1. ? Ferry
Increasing numbers of Rhode Islanders board cruise boats and ferries to get out of the Bay. These ferries are reminiscent of the pleasure steamboats that were so common on Narragansett Bay one hundred years ago.
2. ? Fast Frigate
Navy destroyer tenders carry sophisticated sonar equipment, making them capable of anti-submarine warfare. Their guns and missile launchers equip them for anti-air warfare as well.
3. ? Recreational Fishing Boat
Numerous sportfishing boats seen on Narragansett Bay reflect the productivity of these waters. Many other recreational power boats can be seen cruising the Bay in good weather.
4. ? Sloop
Sloops, such as this one, are very common here. The protected waters and sheltered harbors of Narragansett Bay make it one of the finest areas for sailing in New England. Other common sailing vessels, having more than one mast, include yawls, ketches, and schooners.
5. ? Coast Guard Boat
U.S. Coast Guard boats of various designs perform many duties in the Bay. Some are used for search and rescue operations, while other boats are used to maintain and repair aids to navigation such as buoy markers and lighthouses.
6. ? Tug Boat
Powerful tug boats push and pull barges and other marine vessels. A mop-like bumper at the bow prevents a tug from damaging a vessel while it is being pushed.
7. ? Quahog Skiff
Quahoggers work the shellfish beds from these sturdy flat-bottomed skiffs. They use tongs and long-handled bull rakes to unearth the quahogs from the mud at the bottom of the Bay.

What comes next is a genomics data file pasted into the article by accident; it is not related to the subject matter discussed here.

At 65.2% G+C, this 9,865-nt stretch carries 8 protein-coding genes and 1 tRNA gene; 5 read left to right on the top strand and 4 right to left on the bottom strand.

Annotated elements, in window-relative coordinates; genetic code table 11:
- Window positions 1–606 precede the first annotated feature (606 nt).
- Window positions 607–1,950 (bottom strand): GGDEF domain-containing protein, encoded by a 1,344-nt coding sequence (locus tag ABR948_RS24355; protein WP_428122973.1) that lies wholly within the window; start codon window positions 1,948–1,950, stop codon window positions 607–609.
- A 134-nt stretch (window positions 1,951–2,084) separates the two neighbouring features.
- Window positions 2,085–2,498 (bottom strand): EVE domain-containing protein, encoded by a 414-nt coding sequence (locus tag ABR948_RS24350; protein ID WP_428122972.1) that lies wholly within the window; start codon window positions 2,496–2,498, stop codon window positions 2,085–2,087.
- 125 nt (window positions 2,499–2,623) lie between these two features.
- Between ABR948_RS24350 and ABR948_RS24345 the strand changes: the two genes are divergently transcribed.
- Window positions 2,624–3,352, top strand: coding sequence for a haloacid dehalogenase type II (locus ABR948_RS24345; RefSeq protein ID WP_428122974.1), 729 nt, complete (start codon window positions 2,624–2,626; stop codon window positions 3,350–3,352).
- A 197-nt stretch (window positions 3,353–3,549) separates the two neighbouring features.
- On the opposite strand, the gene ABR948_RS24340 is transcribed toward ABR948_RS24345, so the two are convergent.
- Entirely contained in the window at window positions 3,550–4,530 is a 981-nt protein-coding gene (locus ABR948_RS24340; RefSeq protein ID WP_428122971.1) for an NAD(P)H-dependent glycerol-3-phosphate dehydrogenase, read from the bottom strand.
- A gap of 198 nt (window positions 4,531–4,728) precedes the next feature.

8. ? Lobster Boat
Lobstermen lower lines of baited traps, called lobster pots, to the floor of the Bay where lobsters live. Small buoys seen bobbing in the waves mark the places where lobster pots have been set.
9. ? Research Vessels
This boat is a western-rigged dragger used by the Department of Environmental Management as a research vessel. Marine biologists conduct a variety of surveys from the deck of this vessel, including finfish surveys and dredging for quahog samples. Except for its special equipment, this boat is similar to many commercial fishing boats seen in the Bay. Scientists from the U.R.I. Graduate School of Oceanography and the E.P.A. Laboratory in Narragansett also use various research vessels for their work. These studies often provide information that is needed to manage and protect the Bay's resources.
10. ? Oil Tanker
Petroleum products are the major imports to the Port of Providence. Much of the petroleum is carried in oil tankers that are guided by tug boats up the Bay to the port. About half of the petroleum is used within Rhode Island and the rest is trucked or piped to neighboring states.
11. ? Barge in Tow
It is a common sight to see barges being pushed or towed the length of the East Passage to the Post of Providence where they are unloaded. Many barges carrying goods down the Bay are on their way to New York. There the cargo is transferred to large oceangoing ships.